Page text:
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The city has agreed to pay a nearly $1 million settlement to an NYPD officer who alleged other police officers had sexually harassed her at work, The Post has learned.
Officer Danielle Campo filed a federal lawsuit in 2019 alleging that a fellow agent at the 100th Precinct in Rockaway, Queens, attempted to sexually assault her, while another sexted her and called her both offensive names. She said the higher echelons and her union did nothing to stop the harassment when she complained.
Now the city has agreed to pay Campo $995,000 and one of the officers, Paul Marecki, will personally pay her $10,000, court papers show. The settlement has yet to be ordered by a judge.
Campo’s attorney Rick Ostrove told The Post that while, “No amount of money can correct the injustice done to my client. This is a step in the right direction.”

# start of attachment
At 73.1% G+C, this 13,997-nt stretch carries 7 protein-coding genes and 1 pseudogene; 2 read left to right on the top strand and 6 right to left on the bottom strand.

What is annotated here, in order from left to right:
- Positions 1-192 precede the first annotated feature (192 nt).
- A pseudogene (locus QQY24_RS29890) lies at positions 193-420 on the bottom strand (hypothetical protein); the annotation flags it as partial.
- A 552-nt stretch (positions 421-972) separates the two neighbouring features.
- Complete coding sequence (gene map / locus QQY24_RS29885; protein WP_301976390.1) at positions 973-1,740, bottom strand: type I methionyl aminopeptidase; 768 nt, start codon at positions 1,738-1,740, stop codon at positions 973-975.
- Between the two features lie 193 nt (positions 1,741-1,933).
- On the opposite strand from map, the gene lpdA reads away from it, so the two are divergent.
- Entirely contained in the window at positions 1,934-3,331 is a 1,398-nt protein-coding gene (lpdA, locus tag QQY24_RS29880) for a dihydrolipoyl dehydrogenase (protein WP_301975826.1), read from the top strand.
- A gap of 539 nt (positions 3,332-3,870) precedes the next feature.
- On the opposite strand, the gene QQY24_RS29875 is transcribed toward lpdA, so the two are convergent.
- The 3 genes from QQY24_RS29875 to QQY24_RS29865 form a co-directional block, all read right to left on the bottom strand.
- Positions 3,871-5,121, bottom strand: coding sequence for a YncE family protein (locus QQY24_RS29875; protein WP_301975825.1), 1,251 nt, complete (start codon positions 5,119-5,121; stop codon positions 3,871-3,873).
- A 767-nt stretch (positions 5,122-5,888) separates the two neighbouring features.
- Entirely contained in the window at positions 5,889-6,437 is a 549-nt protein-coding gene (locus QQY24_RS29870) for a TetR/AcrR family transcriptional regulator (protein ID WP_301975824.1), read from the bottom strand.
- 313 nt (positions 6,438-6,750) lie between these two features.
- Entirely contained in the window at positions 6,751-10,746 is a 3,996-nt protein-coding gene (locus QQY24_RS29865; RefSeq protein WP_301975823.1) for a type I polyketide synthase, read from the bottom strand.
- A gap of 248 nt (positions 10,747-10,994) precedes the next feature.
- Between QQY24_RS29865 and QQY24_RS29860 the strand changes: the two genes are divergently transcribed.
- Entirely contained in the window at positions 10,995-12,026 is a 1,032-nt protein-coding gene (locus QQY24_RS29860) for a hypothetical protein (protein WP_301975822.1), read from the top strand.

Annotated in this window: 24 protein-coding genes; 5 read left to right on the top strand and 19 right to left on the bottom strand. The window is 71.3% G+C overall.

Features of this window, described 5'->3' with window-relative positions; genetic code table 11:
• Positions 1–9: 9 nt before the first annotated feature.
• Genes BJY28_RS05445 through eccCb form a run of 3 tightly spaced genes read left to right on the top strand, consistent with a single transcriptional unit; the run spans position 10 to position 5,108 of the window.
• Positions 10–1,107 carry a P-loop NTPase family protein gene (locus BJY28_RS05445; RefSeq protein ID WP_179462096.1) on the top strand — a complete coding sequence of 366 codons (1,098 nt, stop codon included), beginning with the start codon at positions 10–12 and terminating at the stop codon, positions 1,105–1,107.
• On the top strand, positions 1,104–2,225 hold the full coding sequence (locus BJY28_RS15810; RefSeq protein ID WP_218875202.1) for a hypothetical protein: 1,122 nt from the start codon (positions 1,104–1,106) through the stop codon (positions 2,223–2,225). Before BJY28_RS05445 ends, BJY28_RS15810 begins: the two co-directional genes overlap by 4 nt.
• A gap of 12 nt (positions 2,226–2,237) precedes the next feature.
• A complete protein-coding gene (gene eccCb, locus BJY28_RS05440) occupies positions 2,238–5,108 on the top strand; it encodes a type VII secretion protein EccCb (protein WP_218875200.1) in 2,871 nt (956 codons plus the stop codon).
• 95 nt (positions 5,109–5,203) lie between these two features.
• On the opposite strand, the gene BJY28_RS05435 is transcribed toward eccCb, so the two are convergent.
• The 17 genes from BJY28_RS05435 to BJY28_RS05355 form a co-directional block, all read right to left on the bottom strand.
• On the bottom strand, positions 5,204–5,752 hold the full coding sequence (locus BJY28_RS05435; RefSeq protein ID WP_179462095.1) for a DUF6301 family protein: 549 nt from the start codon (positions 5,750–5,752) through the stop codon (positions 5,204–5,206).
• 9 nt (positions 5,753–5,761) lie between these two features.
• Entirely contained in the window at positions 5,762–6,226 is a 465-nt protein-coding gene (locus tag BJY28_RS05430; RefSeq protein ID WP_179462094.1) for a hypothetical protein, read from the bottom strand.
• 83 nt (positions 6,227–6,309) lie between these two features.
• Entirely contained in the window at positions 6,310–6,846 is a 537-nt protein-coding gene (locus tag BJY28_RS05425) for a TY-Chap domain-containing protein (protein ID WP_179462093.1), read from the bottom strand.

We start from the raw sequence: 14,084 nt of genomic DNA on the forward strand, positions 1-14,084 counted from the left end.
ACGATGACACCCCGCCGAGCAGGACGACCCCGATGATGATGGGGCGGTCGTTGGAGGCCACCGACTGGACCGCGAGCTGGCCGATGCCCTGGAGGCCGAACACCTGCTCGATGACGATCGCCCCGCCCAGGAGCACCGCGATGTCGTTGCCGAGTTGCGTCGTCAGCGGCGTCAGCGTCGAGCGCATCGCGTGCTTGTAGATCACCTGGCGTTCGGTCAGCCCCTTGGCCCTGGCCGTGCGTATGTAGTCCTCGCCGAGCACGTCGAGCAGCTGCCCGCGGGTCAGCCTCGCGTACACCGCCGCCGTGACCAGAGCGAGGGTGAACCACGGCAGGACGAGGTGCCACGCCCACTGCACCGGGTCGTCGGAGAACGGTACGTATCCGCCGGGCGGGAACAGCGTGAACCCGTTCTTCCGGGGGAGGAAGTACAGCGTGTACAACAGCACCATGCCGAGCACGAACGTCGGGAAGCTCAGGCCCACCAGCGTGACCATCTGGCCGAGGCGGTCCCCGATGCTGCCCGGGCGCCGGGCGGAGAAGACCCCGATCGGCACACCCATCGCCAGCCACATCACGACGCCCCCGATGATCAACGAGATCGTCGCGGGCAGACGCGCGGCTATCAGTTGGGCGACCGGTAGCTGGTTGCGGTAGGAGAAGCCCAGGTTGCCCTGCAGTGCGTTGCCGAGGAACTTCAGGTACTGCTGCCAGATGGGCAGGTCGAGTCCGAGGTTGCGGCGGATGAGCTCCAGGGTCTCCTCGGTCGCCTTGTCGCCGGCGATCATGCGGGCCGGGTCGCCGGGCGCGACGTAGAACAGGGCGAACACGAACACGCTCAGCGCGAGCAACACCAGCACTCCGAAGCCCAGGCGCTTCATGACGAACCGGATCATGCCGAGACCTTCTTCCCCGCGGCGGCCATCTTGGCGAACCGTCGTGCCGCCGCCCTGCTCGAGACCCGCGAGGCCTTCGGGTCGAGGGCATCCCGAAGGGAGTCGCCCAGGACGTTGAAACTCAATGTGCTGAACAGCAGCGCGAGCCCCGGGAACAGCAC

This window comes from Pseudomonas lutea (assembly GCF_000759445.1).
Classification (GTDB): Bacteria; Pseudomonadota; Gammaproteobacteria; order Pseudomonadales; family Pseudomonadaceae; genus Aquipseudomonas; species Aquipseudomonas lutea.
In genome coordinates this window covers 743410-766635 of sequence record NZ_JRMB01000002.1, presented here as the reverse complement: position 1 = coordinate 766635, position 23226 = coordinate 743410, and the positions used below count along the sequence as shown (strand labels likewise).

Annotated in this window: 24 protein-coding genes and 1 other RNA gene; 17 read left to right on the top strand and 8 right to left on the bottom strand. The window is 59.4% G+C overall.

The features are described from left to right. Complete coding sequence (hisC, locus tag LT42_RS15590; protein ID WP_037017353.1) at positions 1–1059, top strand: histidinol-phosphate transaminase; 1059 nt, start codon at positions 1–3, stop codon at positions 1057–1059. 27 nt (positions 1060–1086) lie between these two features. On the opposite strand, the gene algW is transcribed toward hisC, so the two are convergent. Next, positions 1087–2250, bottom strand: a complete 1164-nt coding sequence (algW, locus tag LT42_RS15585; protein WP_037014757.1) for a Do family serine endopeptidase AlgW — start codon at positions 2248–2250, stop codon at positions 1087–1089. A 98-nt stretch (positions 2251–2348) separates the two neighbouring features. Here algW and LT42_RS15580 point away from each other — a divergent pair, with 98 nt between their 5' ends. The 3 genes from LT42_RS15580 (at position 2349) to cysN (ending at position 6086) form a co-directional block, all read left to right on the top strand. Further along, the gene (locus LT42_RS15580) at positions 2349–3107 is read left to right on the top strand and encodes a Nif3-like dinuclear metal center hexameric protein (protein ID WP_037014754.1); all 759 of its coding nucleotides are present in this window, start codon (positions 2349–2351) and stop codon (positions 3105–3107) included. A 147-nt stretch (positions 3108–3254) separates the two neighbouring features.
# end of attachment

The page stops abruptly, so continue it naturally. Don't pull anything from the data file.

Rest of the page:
“This is a precious lesson for the city to learn,” the lawyer said Thursday. “Hopefully the city will step up efforts to stop sexual harassment, especially in the traditionally male-dominated field of law enforcement.”
In the lawsuit, Campo, 41, alleged that fellow agent Jon Mercado once groped her and demanded oral sex from her while they were in her car in January 2018.
She also claimed that Marecki had allegedly sexed her repeatedly, including saying, “You know I’m a foot freak.”
Both men repeatedly called her insulting names like “whore” and “thunder c-t,” Campo claimed in the suit.
High-ups and her union refused to intervene, the lawsuit alleged.
When she complained to her supervisor about Marecki, he told her, “Oh man, he’s creepy,” adding that the officer was “hiding in trees in her backyard,” the suit states.
Campo said she started losing her hair and developing a rash all over her body after she was allegedly attacked by Mercado. Her doctors told her it was due to the stress and gave her antidepressants, the suit said.
Campo remains unemployed because of her disability “because of the emotional injuries she has suffered,” Ostrove told The Post.
The defendants continue to deny Campo’s allegations, according to the settlement agreements.
The NYPD deferred comment to the legal department, which said the settlement was in the best interests of all parties.
Marecki’s lawyer did not respond to a request for comment on Thursday.